Mapping and Ablation of an Atrial Tachycardia Determined to be Originating from the Interatrial Septal Region

Rishi Anand, MD, Jason Petusevsky, and Bhavya Suri, Holy Cross Hospital, Fort Lauderdale, Florida
Rishi Anand, MD, Jason Petusevsky, and Bhavya Suri, Holy Cross Hospital, Fort Lauderdale, Florida

Case Description

A 79-year-old woman presented with onset of severe narrow complex tachycardia with a heart rate of 180 beats per minute. She is known to have preserved left ventricular function with no prior myocardial infarction. She failed medical therapy with atrioventricular nodal blockers and therefore presented to the EP lab for catheter ablation. 

During the EP study, the patient had inducible supraventricular tachycardia (SVT) with atrial burst pacing (cycle length of 330 msec) with 1:1 atrioventricular conduction. Entrainment of the tachycardia via ventricular pacing confirmed a V-A-A-V response substantiating an atrial tachycardia (Figure 1). Activation mapping in the right atrium during tachycardia demonstrated the earliest site of activation to be originating from the interatrial septum close to the AV node-His bundle region. The ablation catheter was then positioned at the point of the earliest atrial activation within the right atrium and ablation was attempted without termination of the SVT. The decision was made to continue mapping of contiguous structures such as the aortic root/noncoronary cusp and if necessary, the left side of the interatrial septum. Aortic root arteriogram was performed in a left anterior oblique view to ascertain the fluoroscopic relation of the coronary arteries in relation to the arrhythmia focus.

After further activation mapping of the noncoronary cusp, the earliest atrial activation was determined to be 83 msec before the onset of the surface P-wave. (Figure 2) Minor repetitive fractionation could be seen on the ablation distal catheter consistently 83 msec before the onset of the surface P-wave, suggesting this was an ideal location to attempt ablation. No His bundle signals were seen on the ablation catheter. Ablation was performed at 15 Watts with a ThermoCool catheter (Biosense Webster, Inc., a Johnson & Johnson company), resulting in termination of the tachycardia in 8 seconds. (Figures 3 and 4)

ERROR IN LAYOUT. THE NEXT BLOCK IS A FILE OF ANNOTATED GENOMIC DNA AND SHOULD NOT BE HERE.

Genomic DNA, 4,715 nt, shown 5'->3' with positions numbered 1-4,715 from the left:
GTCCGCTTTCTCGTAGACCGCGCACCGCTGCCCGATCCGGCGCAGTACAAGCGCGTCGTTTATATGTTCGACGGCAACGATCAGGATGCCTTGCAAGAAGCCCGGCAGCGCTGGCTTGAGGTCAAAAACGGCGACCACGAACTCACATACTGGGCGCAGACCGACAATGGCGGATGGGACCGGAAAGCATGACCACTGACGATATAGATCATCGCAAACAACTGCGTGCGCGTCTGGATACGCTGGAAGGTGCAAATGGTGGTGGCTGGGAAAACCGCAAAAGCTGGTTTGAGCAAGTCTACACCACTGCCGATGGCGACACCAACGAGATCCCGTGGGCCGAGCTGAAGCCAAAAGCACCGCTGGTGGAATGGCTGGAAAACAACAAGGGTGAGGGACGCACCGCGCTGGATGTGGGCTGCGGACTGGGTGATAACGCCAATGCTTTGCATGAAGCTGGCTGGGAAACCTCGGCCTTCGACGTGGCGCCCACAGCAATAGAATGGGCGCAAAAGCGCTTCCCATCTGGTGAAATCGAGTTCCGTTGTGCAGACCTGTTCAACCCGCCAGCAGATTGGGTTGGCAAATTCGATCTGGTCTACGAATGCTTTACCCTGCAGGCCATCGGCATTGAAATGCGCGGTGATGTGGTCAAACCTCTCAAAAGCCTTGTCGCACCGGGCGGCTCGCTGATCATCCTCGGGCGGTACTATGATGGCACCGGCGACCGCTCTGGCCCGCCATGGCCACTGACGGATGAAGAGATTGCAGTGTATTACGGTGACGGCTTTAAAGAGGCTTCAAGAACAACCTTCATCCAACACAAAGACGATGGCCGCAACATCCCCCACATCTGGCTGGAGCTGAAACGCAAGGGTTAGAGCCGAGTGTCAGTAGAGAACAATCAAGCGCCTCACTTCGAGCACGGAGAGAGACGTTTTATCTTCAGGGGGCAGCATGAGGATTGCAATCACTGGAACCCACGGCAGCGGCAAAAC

Discussion

Atrial tachycardia ablation has a reported success rate from 69–100%, with a low incidence of complications.1 Recurrence rates vary from 0–33%. Ablation of the interatrial septal region carries more risk because of its proximity to the electrical conduction system.2 When mapping atrial tachycardias determined to be arising from the interatrial septal region, especially those in close proximity to the AV node-His bundle, it is appropriate to bear in mind the close proximity of the aortic coronary cusps to the interatrial septum. If cautious ablation from within the right atrium is unsuccessful, one needs to consider mapping of the aortic root coronary cusps and/or the left side of the interatrial septum and right-sided pulmonary veins to further locate the origin of the atrial tachycardia emanating from close to the interatrial septum. 

Disclosures: The authors have no conflicts of interest to report regarding the content herein. 

References

  1. Roberts-Thomson KC, Kistler PM, Kalman JM. Focal atrial tachycardia II: management. Pacing Clin Electrophysiol. 2006;29:769-778.
  2. Gil-Ortega I, García-Alberola A, Martínez-Sánchez J, Valdés-Chávarri M. Catheter Ablation of Focal Atrial Tachycardia From the Non-Coronary Aortic Sinus. Rev Esp Cardiol. 2009:62:706-708.